The title of the book -- Implicate Relations -- is suggested as a notion which characterizes the nature of social relations in general and the relations between Israelis and Palestinians in particular. According to it, Israelis and Palestinians, as societies and as individuals, are not definable independently of each other. In a kind of implicate relation one is enfolded within the other to the extent that Palestinian national identity can be seen as a Zionist creation. Implicate relations further implies that societies are socio-spatial entities which come into being and acquire their collective self-consciousness and self-identity through a process of spatial dialectics. As illustrated throughout the discussions in the book, spatial dialectics was the process through which European Jews were driven into an identity crisis once their (spatial) Ghetto walls disintegrated and they thus became conscious of their nationalist-political identity. And it is this process through which, several decades later, the Arabs in Israel were forced into an identity crisis and became conscious of their Palestinian national identity once the Zionists had defined the boundaries of their future Jewish state. It is also the process through which Israelis and Palestinians became engaged in implicate relations. This is illustrated in the book by reference to historical events which have led to the emergence of Israelis and Palestinians as socio-spatial entities, and by means of empirical analyses of Palestinian labour in Israel, Jewish settlement in the occupied territories, and cognititive maps of Israelis and Palestinians. These empirical analyses are based on data collected in three large-scale field surveys among Palestinian workers and job hunters in Israel, and among Israeli settlers in the occupied territories.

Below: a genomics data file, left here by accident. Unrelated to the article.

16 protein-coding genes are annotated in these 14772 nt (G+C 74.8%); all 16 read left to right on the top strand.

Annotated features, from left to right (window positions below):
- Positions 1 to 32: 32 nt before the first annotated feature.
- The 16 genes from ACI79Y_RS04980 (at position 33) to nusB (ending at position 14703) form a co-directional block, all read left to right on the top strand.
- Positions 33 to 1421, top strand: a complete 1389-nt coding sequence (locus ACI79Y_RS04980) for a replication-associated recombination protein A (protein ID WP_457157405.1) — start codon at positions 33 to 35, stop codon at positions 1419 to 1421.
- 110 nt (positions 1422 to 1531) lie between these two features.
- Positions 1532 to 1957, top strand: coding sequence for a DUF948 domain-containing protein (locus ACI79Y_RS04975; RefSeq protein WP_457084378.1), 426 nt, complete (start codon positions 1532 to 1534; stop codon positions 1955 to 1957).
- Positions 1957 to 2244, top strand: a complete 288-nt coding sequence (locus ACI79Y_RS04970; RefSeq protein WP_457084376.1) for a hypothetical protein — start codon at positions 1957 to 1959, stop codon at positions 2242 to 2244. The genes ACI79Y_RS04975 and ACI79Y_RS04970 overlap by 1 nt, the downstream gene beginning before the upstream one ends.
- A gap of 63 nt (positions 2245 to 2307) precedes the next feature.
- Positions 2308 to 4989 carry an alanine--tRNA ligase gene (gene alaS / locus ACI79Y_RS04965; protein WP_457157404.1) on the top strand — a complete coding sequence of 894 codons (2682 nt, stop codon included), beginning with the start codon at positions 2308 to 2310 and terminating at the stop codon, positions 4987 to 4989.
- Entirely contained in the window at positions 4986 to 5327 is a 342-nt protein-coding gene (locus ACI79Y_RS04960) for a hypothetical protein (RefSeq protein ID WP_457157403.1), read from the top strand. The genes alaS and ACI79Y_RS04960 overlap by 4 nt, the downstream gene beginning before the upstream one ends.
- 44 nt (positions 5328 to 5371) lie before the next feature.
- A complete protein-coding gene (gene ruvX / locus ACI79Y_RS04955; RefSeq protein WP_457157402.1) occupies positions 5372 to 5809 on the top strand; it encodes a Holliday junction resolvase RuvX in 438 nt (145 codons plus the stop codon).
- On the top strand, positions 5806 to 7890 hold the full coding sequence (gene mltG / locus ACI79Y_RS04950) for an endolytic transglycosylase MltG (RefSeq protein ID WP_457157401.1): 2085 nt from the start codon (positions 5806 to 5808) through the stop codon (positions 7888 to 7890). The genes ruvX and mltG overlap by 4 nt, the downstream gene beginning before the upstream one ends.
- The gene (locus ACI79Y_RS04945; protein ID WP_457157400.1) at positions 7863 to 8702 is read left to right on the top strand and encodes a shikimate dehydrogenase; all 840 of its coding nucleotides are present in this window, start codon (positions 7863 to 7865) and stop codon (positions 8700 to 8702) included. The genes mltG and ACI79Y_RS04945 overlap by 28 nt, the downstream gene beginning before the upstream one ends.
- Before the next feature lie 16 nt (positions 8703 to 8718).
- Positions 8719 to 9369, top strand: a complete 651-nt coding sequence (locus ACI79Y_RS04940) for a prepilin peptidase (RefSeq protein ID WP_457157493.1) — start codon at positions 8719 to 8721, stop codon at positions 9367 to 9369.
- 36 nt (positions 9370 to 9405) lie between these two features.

The surveys; nationalism, social theory and the Israeli-Palestinian case; for poetic geography and implicate relations; nomad labour; Palestinian national identity as a Zionist creation - Q-analyses; Jewish settlement in the occupied territories; Adjami - the Arab neighbourhood of Tel-Aviv; invisible cities - the cognitive maps of Israelis and Palestinians; at the end of the second millennium.
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